There’s a moral to this story. Much of what is being done now could be done for less money and better. It’s a lesson which is constantly repeated in the private sector, where the motivations are different: do it better and less expensively and you get a competitive advantage. Fail and eventually you go out of business.
Cities, of course, rarely go out of business.
That brings me to Vision Vancouver’s endless tax hikes. In the last five years, Vancouver’s taxes have risen at any average rate of 2.3%, or more than twice the rate of inflation. This year - and I will have more to say about this year below - property taxes will rise by 4.24% against an inflation rate in British Columbia of 2%. This is a remarkable record of failure to manage public expenditures.
But it’s worse than that.
First, for a city that cries so loudly and often about the problem of housing affordability it is nothing short of embarrassing that the one thing it could do to alleviate that problem across the board, namely restrain tax increases, it cannot bring itself to do. The result is that for those who are homeowners, whether they be people who scrimped and saved three decades ago to buy a detached house, paying mortgage rates of as high as 20%, or a young couple who bought a condo a couple of years ago because they had cobbled together just enough money for a down payment, all face the prospect of increasing costs of home ownership because of property tax increases. Increases at rates twice as fast as the price increases in any other aspect of their lives. Is this because of some rapacious capitalist plot, or the evil spectre of foreign buyers turning residential housing into safety deposit boxes for overseas money? No. The people I’m talking about already do own houses. There are tens and tens of thousands of them. And every year, the city government that claims to care about affordability makes home ownership less affordable.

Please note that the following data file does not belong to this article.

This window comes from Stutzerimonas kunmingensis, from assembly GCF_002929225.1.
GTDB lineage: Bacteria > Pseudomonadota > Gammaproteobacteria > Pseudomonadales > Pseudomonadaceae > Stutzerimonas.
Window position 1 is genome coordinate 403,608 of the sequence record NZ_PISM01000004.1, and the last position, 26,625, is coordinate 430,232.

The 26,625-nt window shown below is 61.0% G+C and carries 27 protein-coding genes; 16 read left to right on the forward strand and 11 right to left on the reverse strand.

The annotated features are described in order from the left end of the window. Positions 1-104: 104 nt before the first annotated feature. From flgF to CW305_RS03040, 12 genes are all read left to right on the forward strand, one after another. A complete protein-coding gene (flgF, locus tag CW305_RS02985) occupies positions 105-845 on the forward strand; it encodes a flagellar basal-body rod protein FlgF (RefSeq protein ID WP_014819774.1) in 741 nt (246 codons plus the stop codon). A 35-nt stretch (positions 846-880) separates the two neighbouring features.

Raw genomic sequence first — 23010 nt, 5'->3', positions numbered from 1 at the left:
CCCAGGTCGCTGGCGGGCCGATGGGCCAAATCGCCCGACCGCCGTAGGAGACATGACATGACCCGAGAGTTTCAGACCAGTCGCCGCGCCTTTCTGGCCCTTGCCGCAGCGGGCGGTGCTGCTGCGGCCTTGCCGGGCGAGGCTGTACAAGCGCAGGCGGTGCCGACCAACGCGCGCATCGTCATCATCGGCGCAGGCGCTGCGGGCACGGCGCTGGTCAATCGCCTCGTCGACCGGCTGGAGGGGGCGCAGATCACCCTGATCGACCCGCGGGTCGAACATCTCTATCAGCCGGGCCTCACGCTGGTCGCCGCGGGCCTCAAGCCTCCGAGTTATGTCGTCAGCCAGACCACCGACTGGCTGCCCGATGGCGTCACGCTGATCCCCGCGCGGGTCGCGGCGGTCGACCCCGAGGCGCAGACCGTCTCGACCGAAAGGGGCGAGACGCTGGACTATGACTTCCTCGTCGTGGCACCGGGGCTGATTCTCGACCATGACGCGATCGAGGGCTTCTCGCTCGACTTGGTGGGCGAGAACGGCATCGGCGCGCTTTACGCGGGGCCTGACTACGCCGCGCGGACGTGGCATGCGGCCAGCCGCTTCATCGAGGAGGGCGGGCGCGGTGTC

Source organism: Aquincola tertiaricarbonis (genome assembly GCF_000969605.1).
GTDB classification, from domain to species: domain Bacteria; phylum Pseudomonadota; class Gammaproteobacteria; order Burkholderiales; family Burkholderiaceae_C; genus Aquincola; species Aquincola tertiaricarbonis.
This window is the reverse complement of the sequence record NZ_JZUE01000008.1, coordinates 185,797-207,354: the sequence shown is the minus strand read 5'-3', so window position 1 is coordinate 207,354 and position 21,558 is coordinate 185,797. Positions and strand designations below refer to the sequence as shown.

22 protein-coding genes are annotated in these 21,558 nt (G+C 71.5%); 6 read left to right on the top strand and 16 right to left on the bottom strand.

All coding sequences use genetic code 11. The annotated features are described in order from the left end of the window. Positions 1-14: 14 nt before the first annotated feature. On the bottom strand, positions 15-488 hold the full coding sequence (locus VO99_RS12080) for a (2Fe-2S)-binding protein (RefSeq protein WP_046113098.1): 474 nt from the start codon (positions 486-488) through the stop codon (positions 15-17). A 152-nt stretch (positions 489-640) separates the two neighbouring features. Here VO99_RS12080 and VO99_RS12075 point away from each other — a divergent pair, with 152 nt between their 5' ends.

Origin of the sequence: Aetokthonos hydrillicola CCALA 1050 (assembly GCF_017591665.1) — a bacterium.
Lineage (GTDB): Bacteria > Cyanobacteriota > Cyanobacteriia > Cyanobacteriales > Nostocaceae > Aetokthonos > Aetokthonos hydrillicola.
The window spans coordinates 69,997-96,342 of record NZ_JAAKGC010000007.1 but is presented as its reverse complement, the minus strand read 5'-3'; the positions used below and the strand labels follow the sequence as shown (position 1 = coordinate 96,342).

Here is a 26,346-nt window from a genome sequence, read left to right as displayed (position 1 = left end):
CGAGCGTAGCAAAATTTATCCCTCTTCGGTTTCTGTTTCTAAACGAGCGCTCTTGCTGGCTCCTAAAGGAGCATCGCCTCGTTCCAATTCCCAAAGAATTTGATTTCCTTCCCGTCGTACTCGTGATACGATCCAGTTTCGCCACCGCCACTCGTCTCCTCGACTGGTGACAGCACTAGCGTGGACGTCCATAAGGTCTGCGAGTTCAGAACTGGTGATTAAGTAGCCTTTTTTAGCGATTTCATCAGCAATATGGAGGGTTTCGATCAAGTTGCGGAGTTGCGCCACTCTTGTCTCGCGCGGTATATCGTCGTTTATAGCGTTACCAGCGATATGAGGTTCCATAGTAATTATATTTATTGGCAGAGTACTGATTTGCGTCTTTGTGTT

Second, Vision Vancouver has now found a very clever trick that has managed to distract everyone’s attention from this serious problem.